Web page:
While Martin Susz enjoyed last month’s conference on “Laudato Si’ and the U.S. Catholic Church” at Creighton University, he returned home from Omaha, Neb., with some extra affirmation for the work he and his colleagues accomplish right here in the Archdiocese of New York.
The June 27-29 conference, the first in three biennial conferences, attracted 225 participants and was sponsored by Creighton and the Catholic Climate Covenant, headed by Daniel Misleh.
Susz, the director of energy management for the archdiocese, was enthusiastic about those he met from dioceses across the country and said he learned a lot from many of the presentations he attended.
Because the archdiocese happens to be ahead of the curve when it comes to energy efficiency efforts, Misleh asked Susz to share his expertise with others. He led a breakout session focused on how and what his office has been able to accomplish in New York in about four years.
The first piece of advice he gave others is to convince the “senior management team” in their diocese to support their projects. In the archdiocese, those leaders are Cardinal Dolan, Msgr. Joseph LaMorte (and his predecessor, Msgr. Gregory Mustaciuolo), the vicar general and chancellor, and William E. Whiston, the chief financial officer.
Those leaders, Susz said, had “the vision to start this department and say we’re going to support it and we’re going to make a go of this. It really starts at the top. If you don’t have the support at the senior level, it’s a real challenge.”
With only three employees, including Susz, the archdiocese’s energy management department punches well above its weight class. They take advantage of generous incentives offered at the state level and by public utilities, which make doing the right thing for the environment a reality at reduced cost or even at times with no financial outlay.
Susz said New York state has put “a stake in the ground” for energy efficiency and offers incentives for energy conservation through NYSERDA, the New York State Energy Research and Development Authority. He cited energy audits and training of facilities managers at the parish level as two areas where the archdiocese has greatly benefited.
The energy audits, conducted at more than 100 parishes so far, offer “a blueprint” for understanding how energy is being used and how it can be conserved, Susz said.
One member of Susz’s team spends a lot of his time working with parishes “to tighten their building envelope” by insulating pipes, weather-stripping doors and tightening windows. It all adds up to a more efficient parish plant.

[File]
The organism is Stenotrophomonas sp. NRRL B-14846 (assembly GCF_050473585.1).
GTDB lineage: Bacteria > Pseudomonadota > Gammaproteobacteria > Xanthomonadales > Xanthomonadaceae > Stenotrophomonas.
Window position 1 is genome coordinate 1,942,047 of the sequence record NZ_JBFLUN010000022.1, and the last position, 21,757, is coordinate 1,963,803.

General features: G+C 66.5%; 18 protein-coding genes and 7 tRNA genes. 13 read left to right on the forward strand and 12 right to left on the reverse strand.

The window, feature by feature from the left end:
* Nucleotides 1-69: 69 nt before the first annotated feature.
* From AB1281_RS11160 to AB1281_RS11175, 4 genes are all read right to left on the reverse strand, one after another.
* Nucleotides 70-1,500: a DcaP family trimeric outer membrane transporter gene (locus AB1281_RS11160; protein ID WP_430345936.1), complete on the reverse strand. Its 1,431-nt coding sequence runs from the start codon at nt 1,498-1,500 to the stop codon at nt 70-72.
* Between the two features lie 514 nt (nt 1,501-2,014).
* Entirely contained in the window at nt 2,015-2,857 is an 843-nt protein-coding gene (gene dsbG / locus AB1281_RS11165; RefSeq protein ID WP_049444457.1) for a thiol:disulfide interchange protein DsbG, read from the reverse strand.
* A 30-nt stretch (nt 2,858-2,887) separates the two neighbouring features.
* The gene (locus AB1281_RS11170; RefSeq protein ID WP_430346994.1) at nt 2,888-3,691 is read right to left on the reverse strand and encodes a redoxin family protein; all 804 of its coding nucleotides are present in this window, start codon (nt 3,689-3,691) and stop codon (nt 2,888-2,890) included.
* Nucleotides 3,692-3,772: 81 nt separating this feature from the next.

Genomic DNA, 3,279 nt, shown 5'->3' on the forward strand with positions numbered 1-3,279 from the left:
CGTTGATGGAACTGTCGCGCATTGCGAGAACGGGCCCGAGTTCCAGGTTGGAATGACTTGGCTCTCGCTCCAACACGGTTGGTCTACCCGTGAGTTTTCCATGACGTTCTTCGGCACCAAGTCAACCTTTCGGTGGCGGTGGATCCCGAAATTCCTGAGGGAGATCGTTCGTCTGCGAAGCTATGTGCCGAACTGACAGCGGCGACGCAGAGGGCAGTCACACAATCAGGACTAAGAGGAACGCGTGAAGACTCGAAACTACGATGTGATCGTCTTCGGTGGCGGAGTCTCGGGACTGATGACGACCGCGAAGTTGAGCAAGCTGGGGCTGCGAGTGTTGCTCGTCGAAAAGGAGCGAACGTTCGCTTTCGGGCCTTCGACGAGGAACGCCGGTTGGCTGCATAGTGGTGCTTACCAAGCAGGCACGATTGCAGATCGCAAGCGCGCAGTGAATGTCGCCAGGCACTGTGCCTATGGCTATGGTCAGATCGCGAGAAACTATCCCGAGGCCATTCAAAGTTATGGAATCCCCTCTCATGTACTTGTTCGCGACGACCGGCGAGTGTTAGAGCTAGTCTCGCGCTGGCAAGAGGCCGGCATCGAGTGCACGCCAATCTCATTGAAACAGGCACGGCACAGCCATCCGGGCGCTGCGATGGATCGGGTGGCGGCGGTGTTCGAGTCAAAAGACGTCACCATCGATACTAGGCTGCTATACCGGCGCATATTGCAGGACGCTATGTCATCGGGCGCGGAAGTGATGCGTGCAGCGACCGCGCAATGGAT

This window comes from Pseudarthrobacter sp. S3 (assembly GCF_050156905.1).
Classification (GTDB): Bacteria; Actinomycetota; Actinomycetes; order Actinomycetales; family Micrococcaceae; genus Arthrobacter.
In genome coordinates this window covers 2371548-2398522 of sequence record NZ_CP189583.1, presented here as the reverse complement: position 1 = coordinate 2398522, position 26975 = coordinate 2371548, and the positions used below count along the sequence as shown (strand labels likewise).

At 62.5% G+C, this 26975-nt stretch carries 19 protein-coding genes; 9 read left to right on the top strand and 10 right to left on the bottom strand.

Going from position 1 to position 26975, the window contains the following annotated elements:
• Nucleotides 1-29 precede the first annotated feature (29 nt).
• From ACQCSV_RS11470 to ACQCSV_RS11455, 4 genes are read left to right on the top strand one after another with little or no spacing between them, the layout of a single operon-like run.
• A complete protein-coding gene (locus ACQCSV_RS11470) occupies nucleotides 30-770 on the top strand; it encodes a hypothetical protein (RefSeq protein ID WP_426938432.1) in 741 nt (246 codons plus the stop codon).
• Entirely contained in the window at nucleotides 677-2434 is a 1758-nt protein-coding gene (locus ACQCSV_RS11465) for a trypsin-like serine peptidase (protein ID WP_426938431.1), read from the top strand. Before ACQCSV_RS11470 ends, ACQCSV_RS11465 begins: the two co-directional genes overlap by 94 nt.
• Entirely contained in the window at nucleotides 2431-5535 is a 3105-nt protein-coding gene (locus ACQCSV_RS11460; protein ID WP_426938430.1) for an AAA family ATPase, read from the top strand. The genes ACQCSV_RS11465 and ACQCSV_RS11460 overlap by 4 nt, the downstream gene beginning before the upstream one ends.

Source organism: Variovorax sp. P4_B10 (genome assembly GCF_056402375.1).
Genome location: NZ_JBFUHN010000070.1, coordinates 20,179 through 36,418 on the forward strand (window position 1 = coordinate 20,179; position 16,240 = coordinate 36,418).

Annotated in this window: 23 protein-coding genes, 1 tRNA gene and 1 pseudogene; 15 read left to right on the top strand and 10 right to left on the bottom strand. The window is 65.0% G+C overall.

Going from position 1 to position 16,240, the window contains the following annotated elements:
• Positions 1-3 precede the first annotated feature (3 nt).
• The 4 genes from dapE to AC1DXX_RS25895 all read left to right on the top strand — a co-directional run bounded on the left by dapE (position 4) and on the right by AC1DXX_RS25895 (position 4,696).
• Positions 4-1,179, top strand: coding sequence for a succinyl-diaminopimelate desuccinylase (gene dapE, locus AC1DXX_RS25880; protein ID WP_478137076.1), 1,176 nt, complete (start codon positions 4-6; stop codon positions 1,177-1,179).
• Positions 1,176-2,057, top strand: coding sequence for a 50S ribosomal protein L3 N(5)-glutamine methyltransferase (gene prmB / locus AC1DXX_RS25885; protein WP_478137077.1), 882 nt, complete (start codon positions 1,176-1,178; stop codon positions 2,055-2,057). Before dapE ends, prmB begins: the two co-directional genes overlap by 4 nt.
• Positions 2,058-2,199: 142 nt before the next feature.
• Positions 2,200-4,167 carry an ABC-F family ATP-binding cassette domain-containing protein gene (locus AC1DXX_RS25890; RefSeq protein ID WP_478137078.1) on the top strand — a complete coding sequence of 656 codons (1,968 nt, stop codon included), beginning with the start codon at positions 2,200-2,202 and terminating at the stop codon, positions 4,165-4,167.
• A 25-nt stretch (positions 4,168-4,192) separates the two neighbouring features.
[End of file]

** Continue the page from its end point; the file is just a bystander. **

Public utilities like Con Edison, through its renewable energy division, Con Ed Solutions, also offer generous incentives like the one for installing LED lighting I wrote about in late March, which pays about 60 cents on the dollar toward the upgrade. A total of 84 parishes have taken advantage of that initiative.
Susz, who spent many years in marketing before coming to the archdiocese, said he approaches all his projects through “the lens of a marketer.” He sees the work his office is doing as “all positive,” which is especially beneficial at a time when the Church can use some good news stories about itself.
He’d encourage other dioceses to follow New York’s lead. “I don’t think that opportunity is being taken advantage of the way it could be,” he said.
It wouldn’t surprise me if Susz found a way to adopt an idea generated at the conference. That would be to coordinate internship opportunities with engineering departments of local Catholic colleges who offer a concentration in environmental engineering.
With environmental sustainability such a hot topic, especially among millennials, speaking their language about the Catholic commitment to the environment could be “a way to reconnect with young people.”
I’ll share one more tip from Susz before closing this column. His office is teaming with the New York Power Authority to offer two hour-long sessions after Masses one Sunday in the fall at two Staten Island parishes, Blessed Sacrament and St. Sylvester. The free classes will help 40 or 50 parishioners at a time learn to make their homes more efficient. Susz can’t wait for the promising initiative to start.
“It positions the Catholic Church as a leader in this movement, and we can tie it back into Laudato Si’…I’m very excited about that,” he said.